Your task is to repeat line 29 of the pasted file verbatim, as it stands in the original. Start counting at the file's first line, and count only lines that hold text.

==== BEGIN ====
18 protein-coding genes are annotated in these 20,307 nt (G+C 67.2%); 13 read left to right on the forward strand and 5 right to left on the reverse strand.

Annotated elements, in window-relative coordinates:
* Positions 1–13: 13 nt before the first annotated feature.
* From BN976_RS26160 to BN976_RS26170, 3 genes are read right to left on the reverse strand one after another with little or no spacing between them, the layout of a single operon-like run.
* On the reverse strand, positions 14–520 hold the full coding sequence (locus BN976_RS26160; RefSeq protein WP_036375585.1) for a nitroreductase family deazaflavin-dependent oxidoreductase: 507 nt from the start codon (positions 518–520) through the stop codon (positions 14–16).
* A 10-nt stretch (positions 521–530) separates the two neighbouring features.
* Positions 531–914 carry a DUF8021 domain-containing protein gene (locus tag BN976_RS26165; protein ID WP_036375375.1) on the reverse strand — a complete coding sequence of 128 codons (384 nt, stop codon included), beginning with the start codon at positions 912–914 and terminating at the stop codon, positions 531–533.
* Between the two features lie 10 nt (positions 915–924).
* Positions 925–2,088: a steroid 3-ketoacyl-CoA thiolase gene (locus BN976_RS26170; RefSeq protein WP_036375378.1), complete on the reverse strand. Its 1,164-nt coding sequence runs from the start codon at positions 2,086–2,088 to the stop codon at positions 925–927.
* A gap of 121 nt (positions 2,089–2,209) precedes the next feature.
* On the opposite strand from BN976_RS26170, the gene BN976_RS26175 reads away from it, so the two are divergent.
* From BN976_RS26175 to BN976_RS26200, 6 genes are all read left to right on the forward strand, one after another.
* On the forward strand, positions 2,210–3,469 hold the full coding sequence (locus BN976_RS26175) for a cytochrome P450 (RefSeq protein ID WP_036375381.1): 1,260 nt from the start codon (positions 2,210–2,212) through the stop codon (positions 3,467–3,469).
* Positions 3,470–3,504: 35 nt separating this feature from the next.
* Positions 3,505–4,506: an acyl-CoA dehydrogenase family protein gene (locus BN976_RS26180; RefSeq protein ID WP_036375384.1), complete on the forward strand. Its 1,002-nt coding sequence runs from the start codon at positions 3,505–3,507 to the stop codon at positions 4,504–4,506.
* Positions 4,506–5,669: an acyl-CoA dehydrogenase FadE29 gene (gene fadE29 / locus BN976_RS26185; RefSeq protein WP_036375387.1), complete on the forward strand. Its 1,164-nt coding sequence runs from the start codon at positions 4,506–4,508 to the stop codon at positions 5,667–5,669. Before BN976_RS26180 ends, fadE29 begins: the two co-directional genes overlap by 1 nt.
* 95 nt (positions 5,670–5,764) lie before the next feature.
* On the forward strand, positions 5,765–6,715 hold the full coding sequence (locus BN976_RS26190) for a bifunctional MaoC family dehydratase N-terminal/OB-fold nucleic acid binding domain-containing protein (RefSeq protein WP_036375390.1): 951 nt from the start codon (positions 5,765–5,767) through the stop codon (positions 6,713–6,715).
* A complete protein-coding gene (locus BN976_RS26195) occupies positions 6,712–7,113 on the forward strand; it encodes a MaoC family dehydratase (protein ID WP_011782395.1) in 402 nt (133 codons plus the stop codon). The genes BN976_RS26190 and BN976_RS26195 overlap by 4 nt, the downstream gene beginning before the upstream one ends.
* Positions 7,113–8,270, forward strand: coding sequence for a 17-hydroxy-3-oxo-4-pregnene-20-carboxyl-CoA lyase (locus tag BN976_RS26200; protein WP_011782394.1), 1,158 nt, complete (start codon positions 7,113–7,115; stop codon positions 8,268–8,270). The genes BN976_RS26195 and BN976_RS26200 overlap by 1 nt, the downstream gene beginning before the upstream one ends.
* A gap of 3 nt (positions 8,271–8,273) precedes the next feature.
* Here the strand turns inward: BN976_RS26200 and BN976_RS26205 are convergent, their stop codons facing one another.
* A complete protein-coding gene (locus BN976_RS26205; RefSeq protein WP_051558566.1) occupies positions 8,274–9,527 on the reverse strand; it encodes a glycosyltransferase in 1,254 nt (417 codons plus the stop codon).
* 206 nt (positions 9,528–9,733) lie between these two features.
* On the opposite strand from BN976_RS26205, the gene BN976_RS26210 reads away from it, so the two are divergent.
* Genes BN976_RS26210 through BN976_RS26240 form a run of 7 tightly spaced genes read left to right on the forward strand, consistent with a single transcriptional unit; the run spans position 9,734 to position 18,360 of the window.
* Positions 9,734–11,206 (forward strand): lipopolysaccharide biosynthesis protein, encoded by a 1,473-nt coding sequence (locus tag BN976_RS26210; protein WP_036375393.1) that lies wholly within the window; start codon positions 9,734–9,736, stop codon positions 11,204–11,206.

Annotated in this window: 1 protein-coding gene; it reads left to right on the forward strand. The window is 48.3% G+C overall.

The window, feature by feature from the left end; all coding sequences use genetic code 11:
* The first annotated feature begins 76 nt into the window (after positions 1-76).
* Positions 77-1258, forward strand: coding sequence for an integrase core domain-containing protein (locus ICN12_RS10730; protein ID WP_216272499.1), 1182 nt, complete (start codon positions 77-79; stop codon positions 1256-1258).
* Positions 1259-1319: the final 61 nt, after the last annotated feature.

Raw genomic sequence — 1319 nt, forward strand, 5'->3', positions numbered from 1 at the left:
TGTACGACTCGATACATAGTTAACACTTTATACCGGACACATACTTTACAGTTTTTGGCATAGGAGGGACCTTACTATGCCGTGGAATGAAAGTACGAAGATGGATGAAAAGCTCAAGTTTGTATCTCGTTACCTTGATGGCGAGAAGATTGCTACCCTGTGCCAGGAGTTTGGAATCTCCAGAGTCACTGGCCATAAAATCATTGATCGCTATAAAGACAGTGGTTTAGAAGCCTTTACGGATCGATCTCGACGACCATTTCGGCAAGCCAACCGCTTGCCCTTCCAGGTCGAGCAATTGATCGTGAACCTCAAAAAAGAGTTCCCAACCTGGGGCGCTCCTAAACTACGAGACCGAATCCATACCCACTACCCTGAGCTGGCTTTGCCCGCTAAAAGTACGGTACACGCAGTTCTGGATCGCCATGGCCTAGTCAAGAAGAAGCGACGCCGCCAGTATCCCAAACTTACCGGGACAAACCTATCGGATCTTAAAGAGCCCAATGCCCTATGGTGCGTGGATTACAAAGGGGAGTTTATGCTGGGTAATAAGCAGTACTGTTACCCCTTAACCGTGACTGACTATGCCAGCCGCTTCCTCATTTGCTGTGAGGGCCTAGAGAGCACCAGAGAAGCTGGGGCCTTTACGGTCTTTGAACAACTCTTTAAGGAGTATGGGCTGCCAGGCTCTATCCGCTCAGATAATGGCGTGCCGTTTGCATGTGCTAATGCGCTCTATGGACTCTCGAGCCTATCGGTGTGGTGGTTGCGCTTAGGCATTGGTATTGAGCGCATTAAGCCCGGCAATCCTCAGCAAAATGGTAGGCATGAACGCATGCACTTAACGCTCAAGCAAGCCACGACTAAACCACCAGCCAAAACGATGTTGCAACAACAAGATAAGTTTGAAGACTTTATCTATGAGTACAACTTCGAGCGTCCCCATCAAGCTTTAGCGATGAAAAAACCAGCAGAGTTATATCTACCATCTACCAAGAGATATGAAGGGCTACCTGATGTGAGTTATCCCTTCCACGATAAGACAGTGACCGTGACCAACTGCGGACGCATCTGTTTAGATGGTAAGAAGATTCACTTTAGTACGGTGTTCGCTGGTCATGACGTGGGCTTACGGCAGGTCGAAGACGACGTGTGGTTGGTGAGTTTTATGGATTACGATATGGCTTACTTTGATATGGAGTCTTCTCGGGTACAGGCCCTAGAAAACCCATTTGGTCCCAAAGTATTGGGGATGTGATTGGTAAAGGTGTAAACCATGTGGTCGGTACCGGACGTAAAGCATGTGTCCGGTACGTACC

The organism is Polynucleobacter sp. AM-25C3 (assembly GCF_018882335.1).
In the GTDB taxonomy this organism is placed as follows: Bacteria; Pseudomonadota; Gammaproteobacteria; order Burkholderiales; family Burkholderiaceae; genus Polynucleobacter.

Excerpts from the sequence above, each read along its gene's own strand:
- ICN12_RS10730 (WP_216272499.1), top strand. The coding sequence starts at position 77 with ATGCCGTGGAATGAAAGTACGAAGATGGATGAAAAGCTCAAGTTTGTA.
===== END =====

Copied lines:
The window, feature by feature from the left end; all coding sequences use genetic code 11: